Boehner, now dealing with whispers of an overthrow, not only participated in the first Gingrich coup attempt, but also, during the key moment of his rise to the speakership, Boehner defeated acting majority leader (and then-majority whip) Roy Blunt in 2006, following the resignation of House Majority Leader Tom DeLay.

The most famous House leadership fight — one that radically reshaped the power of the speaker — was also against a Republican, way back in 1910. The speakership was even more powerful at that time, and Speaker Joe Cannon was viewed as abusing his authority. Still, he held on to his job — with significantly reduced power.

For decades, the reason Republicans were more likely to dump a leader was because they were not the party in power, and the punishment for a revolt was minor. These overthrows were intended to punish electoral failure, and were premised on the hope that the new person could lead the party to success. Boehner, though, was actually successful in holding on to the House (albeit with a big assist from gerrymandering) in the face of a successful Democratic presidential re-election campaign.

What makes the Republicans stand out all the more — and what makes the upcoming House vote intriguing — is that on the other side of the aisle, despite all their perceived disunity, the Democrats have historically stood behind their leaders. No Democratic speaker or leader (either majority or minority) has been removed in an intra-party coup (though Speaker Jim Wright resigned due to scandal). In 2010, Speaker Nancy Pelosi lost the majority, but she held on to the party leadership. Similarly, the party lost the House in 1946 and 1952, yet Speaker Sam Rayburn took over as the minority leader, a pattern that was started by Speaker Champ Clark when the Democrats were swept out in 1918.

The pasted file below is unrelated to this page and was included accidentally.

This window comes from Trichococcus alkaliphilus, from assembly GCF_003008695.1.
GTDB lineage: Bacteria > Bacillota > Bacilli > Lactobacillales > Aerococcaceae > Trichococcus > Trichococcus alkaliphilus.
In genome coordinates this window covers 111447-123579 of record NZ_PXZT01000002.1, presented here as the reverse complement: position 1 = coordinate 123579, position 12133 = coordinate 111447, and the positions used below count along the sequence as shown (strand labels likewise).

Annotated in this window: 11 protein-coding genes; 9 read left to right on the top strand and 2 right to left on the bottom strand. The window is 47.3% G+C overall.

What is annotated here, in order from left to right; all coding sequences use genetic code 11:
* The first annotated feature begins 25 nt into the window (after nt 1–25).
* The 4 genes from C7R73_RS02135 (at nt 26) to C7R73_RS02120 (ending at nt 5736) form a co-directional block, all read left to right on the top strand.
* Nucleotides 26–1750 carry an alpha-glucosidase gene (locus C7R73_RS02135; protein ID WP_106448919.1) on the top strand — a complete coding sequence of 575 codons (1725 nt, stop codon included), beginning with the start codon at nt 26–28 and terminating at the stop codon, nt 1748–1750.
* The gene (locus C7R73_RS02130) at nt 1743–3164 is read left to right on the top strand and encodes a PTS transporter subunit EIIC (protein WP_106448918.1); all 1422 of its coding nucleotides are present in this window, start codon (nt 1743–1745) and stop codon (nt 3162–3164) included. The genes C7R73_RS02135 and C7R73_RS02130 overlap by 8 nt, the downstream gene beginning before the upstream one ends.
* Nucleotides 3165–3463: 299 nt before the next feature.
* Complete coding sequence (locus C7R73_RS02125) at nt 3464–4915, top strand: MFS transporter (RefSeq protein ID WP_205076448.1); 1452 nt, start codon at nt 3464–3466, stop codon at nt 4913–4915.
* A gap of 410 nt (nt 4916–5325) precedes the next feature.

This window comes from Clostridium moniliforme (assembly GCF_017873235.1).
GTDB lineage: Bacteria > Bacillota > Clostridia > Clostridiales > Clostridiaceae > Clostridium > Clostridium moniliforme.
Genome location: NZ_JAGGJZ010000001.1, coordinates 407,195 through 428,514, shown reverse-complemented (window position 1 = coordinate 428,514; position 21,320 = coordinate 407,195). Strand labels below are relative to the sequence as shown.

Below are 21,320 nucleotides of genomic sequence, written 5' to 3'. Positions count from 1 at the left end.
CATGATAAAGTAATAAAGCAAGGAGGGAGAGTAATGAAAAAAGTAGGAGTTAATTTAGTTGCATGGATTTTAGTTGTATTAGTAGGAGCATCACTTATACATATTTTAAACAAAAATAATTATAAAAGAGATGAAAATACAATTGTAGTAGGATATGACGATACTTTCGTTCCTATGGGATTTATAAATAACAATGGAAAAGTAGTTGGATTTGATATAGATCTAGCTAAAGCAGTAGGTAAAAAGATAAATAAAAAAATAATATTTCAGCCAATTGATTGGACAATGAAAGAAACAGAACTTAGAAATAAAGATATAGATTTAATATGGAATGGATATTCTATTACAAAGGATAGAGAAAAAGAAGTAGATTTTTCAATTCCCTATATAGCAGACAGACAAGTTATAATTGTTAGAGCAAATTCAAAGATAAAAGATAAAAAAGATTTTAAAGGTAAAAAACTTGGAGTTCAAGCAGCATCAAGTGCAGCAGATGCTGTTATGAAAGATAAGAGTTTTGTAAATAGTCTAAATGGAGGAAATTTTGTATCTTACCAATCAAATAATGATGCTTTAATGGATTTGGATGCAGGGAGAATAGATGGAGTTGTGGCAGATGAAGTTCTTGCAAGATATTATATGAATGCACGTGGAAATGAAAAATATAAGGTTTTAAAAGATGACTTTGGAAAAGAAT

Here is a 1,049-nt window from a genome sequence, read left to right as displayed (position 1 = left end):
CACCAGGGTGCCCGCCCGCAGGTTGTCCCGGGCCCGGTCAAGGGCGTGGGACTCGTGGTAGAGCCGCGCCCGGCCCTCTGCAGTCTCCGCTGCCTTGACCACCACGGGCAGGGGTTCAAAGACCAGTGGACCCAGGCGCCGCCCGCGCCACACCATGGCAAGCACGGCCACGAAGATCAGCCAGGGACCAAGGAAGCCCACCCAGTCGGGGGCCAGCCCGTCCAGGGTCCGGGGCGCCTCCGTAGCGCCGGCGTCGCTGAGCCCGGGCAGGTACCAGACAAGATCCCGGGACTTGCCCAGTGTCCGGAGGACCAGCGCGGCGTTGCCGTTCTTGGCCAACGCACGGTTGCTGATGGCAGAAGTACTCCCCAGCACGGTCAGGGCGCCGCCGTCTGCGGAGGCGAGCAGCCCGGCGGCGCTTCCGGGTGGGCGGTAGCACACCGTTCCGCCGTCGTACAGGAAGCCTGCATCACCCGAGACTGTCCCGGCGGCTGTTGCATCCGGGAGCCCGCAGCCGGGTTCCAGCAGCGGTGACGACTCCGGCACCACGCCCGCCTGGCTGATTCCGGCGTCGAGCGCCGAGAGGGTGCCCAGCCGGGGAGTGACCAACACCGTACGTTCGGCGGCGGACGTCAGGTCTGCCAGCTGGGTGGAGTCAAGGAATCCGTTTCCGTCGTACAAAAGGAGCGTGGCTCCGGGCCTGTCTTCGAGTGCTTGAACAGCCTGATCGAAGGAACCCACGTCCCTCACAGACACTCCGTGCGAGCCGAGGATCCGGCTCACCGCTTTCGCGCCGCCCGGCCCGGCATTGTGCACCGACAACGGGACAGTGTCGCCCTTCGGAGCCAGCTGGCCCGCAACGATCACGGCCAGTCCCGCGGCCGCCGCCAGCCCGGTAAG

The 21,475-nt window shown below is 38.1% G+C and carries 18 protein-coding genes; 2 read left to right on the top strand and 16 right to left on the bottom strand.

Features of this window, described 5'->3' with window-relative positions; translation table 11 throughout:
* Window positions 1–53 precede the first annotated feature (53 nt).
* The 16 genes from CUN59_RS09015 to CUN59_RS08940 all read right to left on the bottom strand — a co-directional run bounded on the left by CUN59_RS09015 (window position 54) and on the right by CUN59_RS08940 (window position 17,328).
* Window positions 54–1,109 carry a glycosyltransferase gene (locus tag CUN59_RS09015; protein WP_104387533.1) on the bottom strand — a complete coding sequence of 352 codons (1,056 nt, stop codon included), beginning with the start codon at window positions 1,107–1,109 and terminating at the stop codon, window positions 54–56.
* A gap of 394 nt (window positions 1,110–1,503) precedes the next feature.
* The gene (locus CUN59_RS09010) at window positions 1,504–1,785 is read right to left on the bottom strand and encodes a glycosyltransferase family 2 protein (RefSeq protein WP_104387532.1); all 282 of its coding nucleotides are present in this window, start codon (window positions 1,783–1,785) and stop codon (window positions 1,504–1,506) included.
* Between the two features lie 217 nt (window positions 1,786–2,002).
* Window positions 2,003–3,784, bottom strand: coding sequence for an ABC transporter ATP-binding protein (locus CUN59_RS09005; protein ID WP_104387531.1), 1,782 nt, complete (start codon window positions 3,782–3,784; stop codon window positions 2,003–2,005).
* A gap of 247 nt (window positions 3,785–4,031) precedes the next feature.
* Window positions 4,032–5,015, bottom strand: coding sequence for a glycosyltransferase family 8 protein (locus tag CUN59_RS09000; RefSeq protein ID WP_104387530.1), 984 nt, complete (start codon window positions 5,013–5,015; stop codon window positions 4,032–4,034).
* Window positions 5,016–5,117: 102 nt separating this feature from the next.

Even when the Democratic Party was hit with a political earthquake in 1994, and Tom Foley became the first speaker to lose his House seat in a re-election run since 1861, the Democratic members did not overthrow the rest of the team — Majority Leader Dick Gephardt stepped right up to serve as Democratic Leader. The Democrats have been so serious about an orderly leadership that when John Murtha (with the considerable backing of Nancy Pelosi) tried to jump the line in 2006 by running for Majority Leader against Steny Hoyer, Murtha was crushed nearly two-to-one.

Boehner will probably be burning up the phone lines this weekend, as he works to solidify the votes for his re-election as speaker. Despite his recent legislative failure and his perceived shaky hold over his caucus, Boehner seems to be in a strong position to retain his job. But, if he's thinking at all about history, he would be right to take any ouster attempt seriously.

Joshua Spivak is a senior fellow at the Hugh L. Carey Institute for Government Reform at Wagner College. He writes the Recall Elections Blog.

Editor's note: This story originally misreported multiple dates. They have since been corrected. We regret the errors.